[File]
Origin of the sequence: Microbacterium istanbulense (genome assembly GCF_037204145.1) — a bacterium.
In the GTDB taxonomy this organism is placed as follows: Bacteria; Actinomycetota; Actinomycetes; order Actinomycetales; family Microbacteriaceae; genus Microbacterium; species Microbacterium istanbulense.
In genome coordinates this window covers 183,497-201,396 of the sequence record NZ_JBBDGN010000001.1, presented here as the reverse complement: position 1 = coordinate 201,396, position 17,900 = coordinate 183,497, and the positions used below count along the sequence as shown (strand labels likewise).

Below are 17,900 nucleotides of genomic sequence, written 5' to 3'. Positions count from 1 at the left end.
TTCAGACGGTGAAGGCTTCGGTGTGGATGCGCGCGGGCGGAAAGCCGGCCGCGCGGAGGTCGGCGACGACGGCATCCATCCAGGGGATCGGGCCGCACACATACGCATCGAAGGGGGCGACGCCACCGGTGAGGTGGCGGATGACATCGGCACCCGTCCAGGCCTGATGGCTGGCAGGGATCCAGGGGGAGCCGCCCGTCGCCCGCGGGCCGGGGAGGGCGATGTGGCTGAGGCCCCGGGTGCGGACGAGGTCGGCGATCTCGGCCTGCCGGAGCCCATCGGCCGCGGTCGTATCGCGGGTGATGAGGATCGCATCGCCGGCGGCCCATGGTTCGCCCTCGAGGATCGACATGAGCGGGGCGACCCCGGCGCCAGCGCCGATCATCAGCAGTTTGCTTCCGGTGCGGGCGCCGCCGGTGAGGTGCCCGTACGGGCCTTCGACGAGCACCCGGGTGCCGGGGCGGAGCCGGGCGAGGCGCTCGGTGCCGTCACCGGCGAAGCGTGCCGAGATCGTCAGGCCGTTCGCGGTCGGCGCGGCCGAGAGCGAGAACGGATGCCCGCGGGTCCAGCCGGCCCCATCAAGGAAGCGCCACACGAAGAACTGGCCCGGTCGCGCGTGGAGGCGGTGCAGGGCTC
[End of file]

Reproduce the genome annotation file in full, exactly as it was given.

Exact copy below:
Origin of the sequence: Microbacterium istanbulense (genome assembly GCF_037204145.1) — a bacterium.
In the GTDB taxonomy this organism is placed as follows: Bacteria; Actinomycetota; Actinomycetes; order Actinomycetales; family Microbacteriaceae; genus Microbacterium; species Microbacterium istanbulense.
In genome coordinates this window covers 183,497-201,396 of the sequence record NZ_JBBDGN010000001.1, presented here as the reverse complement: position 1 = coordinate 201,396, position 17,900 = coordinate 183,497, and the positions used below count along the sequence as shown (strand labels likewise).

Below are 17,900 nucleotides of genomic sequence, written 5' to 3'. Positions count from 1 at the left end.
TTCAGACGGTGAAGGCTTCGGTGTGGATGCGCGCGGGCGGAAAGCCGGCCGCGCGGAGGTCGGCGACGACGGCATCCATCCAGGGGATCGGGCCGCACACATACGCATCGAAGGGGGCGACGCCACCGGTGAGGTGGCGGATGACATCGGCACCCGTCCAGGCCTGATGGCTGGCAGGGATCCAGGGGGAGCCGCCCGTCGCCCGCGGGCCGGGGAGGGCGATGTGGCTGAGGCCCCGGGTGCGGACGAGGTCGGCGATCTCGGCCTGCCGGAGCCCATCGGCCGCGGTCGTATCGCGGGTGATGAGGATCGCATCGCCGGCGGCCCATGGTTCGCCCTCGAGGATCGACATGAGCGGGGCGACCCCGGCGCCAGCGCCGATCATCAGCAGTTTGCTTCCGGTGCGGGCGCCGCCGGTGAGGTGCCCGTACGGGCCTTCGACGAGCACCCGGGTGCCGGGGCGGAGCCGGGCGAGGCGCTCGGTGCCGTCACCGGCGAAGCGTGCCGAGATCGTCAGGCCGTTCGCGGTCGGCGCGGCCGAGAGCGAGAACGGATGCCCGCGGGTCCAGCCGGCCCCATCAAGGAAGCGCCACACGAAGAACTGGCCCGGTCGCGCGTGGAGGCGGTGCAGGGCTC